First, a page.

A new treatment paradigm proposed by a multidisciplinary panel of diabetes specialists suggests starting treatment earlier and using simultaneous rather than
sequential combination therapy to address the dual defects of insulin resistance
and impaired beta-cell function characteristic of type 2 diabetes.
At a consensus conference on Managing Type 2 Diabetes in New York, the participants developed a position statement based on evidence from controlled clinical trials. “Current treatment approaches often miss target levels recommended by the American Diabetes Association,” said James R. Gavin III, MD, PhD, who chaired the meeting. “By beginning treatment earlier and simultaneously tackling insulin resistance and deficiency, glycemic control can be established and sustained more rapidly, which significantly decreases the potential for serious long-term complications,” he continued. Dr. Gavin is senior scientific officer, Howard Hughes Medical Institute, Chevy Chase, Maryland.
The panel noted that using the fasting blood glucose level as the criterion for starting treatment, as is currently the practice, “the majority of patients in the United States with type 2 diabetes are not diagnosed early in the course of disease.” At the time of diagnosis, patients are already insulin resistant and have lost as much as 50% of beta-cell function and many have retinopathy and other complications. They recommend, therefore, that lifestyle changes should be initiated when fasting plasma glucose (FPG) is impaired (ie, > 110 mg/dL and < 126 mg/dL). Pharmacologic therapy should be started when FPG is ≥ 126 mg/dL and type 2 diabetes is diagnosed.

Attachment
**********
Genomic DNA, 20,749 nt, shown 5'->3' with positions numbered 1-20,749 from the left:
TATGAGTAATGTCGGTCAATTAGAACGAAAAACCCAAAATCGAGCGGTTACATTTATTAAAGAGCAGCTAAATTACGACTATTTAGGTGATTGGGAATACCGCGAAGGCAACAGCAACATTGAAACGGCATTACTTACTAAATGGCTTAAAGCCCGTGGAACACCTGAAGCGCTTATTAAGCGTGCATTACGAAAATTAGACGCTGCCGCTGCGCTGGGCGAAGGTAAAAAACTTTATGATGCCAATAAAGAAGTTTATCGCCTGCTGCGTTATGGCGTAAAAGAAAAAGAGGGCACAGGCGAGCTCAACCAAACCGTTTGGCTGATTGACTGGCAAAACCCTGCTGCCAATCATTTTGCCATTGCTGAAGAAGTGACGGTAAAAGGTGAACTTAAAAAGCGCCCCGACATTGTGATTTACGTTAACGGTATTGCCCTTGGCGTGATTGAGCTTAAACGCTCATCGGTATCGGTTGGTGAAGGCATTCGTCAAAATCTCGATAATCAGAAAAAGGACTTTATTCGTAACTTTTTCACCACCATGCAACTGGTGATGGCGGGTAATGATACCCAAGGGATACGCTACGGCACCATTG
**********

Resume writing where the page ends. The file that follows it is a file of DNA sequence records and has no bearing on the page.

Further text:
Instead of the traditional stepwise care approach, in which a new agent is added only after the previous regimen fails, the panel recommends using several agents
simultaneously as needed to keep blood glucose levels as close to normal as possible.
“Only when patients can quickly reach and maintain their target goals can we begin to
interrupt the pattern of clinical frustrations that tend to characterize traditional treatment,” Dr. Gavin said.
Sunday, October 31, 2010
What we eat lies at the foundation of our health and well-being. For centuries, food selection and food preparation was always entrusted to the most nutritionally knowledgeable master because food is so critical to a healthy balanced state of mind. Although you and I might not be one of these master, we can still apply their nutritional wisdom and time-tested recipes. When we adopt a balanced, healthy diet -- both ingredients and food preparation -- our emotional and mental state of mind is directly affected, producing a more refined and peaceful outlook. More dramatically, our bodies gradually restore to their natural state: vital, strong and disease-resistant.